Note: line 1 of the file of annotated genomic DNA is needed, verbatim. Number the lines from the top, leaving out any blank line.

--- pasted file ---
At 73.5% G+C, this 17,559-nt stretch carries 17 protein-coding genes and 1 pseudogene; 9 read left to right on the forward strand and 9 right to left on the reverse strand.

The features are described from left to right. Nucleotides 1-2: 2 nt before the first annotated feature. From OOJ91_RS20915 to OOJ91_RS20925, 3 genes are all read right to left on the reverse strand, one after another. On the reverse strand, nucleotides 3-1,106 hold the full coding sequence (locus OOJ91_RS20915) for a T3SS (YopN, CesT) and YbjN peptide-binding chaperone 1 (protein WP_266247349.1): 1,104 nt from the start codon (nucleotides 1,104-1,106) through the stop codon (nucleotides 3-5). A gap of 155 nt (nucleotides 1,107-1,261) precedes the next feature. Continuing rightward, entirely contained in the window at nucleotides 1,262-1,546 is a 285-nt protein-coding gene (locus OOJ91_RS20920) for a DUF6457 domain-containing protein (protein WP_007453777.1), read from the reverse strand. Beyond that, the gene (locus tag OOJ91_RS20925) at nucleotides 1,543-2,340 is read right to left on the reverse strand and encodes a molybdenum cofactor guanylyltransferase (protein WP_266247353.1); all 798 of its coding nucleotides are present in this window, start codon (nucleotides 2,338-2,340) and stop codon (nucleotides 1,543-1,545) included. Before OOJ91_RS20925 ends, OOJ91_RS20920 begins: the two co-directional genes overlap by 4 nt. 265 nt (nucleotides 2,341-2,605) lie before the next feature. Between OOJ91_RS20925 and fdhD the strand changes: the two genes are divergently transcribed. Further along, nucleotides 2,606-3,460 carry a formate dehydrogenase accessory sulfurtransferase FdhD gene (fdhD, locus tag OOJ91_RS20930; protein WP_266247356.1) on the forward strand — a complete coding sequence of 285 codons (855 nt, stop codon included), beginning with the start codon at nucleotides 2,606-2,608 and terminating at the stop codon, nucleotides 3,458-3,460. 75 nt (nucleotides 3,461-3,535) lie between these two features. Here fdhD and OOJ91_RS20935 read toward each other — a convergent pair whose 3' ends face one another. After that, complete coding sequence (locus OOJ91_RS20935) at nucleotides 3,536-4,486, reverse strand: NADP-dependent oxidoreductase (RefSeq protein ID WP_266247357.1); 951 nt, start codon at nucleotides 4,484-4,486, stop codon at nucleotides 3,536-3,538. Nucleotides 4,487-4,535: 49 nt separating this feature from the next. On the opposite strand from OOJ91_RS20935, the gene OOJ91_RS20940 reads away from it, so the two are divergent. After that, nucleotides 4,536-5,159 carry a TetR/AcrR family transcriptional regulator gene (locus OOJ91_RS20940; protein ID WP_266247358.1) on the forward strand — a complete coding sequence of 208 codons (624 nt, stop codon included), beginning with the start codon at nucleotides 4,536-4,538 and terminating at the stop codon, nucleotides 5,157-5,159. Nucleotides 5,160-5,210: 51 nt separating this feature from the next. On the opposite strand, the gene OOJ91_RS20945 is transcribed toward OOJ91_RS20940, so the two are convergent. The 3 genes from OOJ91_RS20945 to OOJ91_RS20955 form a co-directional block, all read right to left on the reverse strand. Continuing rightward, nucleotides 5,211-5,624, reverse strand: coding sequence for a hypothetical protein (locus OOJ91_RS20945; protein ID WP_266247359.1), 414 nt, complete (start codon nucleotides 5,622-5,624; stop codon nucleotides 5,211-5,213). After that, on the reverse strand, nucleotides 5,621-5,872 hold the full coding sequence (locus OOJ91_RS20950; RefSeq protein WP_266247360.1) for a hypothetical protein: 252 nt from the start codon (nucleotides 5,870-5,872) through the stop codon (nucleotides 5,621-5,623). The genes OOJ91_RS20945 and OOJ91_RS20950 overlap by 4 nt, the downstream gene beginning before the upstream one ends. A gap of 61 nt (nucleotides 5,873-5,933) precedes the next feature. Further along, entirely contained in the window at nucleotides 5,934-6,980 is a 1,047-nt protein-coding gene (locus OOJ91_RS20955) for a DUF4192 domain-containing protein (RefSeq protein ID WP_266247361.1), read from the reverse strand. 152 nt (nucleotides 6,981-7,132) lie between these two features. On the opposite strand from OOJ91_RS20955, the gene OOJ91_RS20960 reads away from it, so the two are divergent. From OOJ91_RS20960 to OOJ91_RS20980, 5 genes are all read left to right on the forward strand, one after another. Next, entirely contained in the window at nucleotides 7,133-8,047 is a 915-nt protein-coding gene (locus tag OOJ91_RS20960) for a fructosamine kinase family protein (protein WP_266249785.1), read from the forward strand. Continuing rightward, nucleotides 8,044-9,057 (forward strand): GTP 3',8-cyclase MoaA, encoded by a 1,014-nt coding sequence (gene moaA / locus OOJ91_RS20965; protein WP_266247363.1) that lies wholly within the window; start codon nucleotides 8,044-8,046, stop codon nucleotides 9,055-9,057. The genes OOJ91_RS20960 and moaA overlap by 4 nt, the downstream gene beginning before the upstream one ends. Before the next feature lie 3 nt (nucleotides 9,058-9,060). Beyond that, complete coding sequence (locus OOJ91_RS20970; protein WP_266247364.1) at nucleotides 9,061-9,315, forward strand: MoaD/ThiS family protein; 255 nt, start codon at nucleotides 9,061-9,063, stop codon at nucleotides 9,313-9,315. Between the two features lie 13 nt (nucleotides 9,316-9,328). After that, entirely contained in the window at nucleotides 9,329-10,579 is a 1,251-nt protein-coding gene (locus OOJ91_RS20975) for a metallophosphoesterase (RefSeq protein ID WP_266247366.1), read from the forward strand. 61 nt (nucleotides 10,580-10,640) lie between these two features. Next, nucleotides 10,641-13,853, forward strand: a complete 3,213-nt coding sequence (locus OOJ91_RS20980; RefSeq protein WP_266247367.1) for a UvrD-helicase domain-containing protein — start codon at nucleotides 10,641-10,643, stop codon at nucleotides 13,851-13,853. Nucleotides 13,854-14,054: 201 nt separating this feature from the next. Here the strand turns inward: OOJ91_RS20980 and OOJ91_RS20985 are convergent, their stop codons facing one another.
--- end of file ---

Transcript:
At 73.5% G+C, this 17,559-nt stretch carries 17 protein-coding genes and 1 pseudogene; 9 read left to right on the forward strand and 9 right to left on the reverse strand.